This is an extract of our Pre Existing Duties document, which we sell as part of our Contract Law Notes collection written by the top tier of University Of Ottawa students.
The following is a more accessble plain text extract of the PDF sample above, taken from our Contract Law Notes. Due to the challenges of extracting text from PDFs, it will have odd formatting:
THEME 13: PRE-EXISTING DUTIES Generally, the law will see that which must be done as a result of legal obligations is something that simply ought to be done (A is giving up nothing for B because the law already requires A to do X). From the law's point of view, a promise to do what one is already bound to do should be indistinguishable from a promise to do what someone has already done. Given that A must do X, the law sees this as non-optional and a necessary act. A is giving up nothing in exchange for B's promise. This concept has slowly lost its strength in the courts today. RECISION: This is an equitable remedy. If awarded, the judge is going to attempt to give back to both sides so that they are back in their initial positions. PART 1: ORIGIN OF PRE-EXISTING DUTIES (PROMISE) 1) PRE-EXISTING PRIVATE LAW o Contract that has been struck between two parties gave rise to a duty that I owe you 2) PRE EXISTING PUBLIC DUTY o Such as a statutory duty or a duty created by common law (ex. Reasonable care) o Courts say that a pre-existing public duty is not sufficient consideration (I already have a public duty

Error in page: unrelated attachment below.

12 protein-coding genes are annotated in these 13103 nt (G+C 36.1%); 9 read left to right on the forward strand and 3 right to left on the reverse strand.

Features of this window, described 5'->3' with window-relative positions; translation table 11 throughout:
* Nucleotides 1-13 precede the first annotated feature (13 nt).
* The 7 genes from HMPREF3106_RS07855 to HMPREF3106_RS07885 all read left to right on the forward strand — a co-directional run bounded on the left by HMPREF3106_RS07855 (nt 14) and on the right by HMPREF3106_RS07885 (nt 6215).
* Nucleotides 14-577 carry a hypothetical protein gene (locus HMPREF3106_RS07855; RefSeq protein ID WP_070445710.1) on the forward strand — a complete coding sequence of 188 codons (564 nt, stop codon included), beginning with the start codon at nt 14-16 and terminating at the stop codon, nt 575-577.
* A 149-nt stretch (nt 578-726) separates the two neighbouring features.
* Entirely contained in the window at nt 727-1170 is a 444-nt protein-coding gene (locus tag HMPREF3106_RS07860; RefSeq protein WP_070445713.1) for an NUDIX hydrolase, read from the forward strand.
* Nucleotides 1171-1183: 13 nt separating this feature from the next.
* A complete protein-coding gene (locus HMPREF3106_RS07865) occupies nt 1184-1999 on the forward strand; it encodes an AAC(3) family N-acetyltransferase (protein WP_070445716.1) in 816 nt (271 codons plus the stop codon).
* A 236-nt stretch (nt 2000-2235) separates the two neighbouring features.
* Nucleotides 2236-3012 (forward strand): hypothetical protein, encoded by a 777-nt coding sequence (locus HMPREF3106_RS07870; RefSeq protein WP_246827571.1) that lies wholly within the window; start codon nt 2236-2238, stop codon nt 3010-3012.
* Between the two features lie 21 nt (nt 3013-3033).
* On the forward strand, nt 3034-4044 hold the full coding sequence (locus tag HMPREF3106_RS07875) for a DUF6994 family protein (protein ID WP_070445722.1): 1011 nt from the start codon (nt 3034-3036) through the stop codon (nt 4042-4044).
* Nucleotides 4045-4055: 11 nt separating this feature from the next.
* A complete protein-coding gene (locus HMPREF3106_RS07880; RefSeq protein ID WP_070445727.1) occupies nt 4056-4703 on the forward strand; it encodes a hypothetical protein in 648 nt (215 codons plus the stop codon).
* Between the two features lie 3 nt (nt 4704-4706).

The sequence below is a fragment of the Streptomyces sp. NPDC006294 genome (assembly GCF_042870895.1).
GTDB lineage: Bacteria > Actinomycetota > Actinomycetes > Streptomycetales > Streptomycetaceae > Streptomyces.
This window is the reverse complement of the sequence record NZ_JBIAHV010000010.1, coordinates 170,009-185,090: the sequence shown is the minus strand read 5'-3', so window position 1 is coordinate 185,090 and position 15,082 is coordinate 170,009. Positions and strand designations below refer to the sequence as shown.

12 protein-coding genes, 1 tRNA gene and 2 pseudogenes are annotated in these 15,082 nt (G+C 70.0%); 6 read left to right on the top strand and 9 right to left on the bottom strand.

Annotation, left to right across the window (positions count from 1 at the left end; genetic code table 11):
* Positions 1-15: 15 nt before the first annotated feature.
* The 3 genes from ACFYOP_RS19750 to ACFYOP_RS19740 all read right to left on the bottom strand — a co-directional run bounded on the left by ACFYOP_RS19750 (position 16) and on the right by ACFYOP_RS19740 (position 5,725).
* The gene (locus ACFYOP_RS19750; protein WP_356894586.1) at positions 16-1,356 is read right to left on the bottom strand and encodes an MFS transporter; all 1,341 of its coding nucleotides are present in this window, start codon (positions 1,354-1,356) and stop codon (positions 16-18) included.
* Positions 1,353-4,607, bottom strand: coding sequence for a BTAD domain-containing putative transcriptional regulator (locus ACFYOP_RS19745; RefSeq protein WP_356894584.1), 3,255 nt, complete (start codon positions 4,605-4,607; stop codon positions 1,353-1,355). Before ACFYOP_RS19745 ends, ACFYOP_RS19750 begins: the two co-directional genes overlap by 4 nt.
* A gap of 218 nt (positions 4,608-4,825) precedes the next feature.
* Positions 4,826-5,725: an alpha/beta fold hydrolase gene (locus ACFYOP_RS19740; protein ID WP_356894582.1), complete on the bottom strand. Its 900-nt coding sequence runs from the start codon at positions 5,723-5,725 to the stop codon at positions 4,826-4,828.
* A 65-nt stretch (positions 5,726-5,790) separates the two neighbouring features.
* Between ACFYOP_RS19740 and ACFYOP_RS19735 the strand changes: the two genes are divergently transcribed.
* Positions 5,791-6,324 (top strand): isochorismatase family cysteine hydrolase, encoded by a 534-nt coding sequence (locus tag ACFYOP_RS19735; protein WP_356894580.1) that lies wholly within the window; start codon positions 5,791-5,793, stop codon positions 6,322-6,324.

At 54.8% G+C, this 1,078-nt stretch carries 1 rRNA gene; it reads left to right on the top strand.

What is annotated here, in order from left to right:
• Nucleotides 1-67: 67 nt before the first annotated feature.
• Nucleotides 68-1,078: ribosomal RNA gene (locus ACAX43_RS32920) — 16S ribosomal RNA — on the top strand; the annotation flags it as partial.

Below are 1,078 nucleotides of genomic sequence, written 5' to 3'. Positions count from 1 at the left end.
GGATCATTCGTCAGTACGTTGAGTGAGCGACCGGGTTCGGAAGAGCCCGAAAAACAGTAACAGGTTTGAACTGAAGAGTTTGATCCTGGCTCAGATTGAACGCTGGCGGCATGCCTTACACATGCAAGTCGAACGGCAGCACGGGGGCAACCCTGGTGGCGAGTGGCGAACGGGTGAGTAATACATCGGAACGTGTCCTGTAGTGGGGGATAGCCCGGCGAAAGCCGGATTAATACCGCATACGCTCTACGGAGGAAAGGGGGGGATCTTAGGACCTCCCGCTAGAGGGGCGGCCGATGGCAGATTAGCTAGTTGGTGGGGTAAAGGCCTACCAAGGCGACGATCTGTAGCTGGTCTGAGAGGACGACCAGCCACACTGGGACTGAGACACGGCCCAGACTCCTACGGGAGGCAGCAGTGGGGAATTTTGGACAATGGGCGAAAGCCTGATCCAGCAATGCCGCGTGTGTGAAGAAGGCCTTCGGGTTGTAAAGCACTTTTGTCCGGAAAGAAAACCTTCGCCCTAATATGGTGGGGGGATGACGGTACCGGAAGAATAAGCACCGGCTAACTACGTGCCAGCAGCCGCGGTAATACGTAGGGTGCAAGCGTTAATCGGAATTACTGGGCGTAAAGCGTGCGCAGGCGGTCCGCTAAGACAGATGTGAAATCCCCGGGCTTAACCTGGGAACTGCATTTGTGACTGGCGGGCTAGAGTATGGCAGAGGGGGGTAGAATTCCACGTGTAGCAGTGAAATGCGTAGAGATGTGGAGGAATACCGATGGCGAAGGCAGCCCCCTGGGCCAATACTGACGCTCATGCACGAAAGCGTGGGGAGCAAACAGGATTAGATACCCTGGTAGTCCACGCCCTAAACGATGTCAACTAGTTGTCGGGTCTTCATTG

? I promise to do something for you within the same scope, then my agreement doesn't give rise to consideration
? only way prior public duty is consideration is if something is done over and above the duty 3) PRE-EXISTING DUTY TO A THIRD PARTY o Entering into a contract with you and your neighbor o Could amount to sufficient consideration - depends on whether you could have enforced the duty without a contract CASE RULE FACTS REASONS Stilk v Myrick (1809)
SAILORS + CAP
I: Was there consideration in captain's promise?
A voluntary gratuitous promise is of no force or effect unless under seal. If extra money is offered for preexisting obligation, agreement is not enforceable.
D: Judgment in favour of CAP
Gilbert Steel Ltd v
Carries Stilk ratio.
- pre existing duty given from captain to crew to give them wages of 2 members that were deserted if he didn't find anyone between London and Baltic
- he found crew and dint' pay them
- action against captain
- PL entered into
- courts trying to avoid economic duress for policy reasons such that mutiny will not threaten ships in the future
- for a contract to be enforceable, fresh consideration must be provided
- the captain's promise carried no consideration - the crew had preexisting duty to get the ship home WILSON J: the oral
Buy the full version of these notes or essay plans and more in our Contract Law Notes.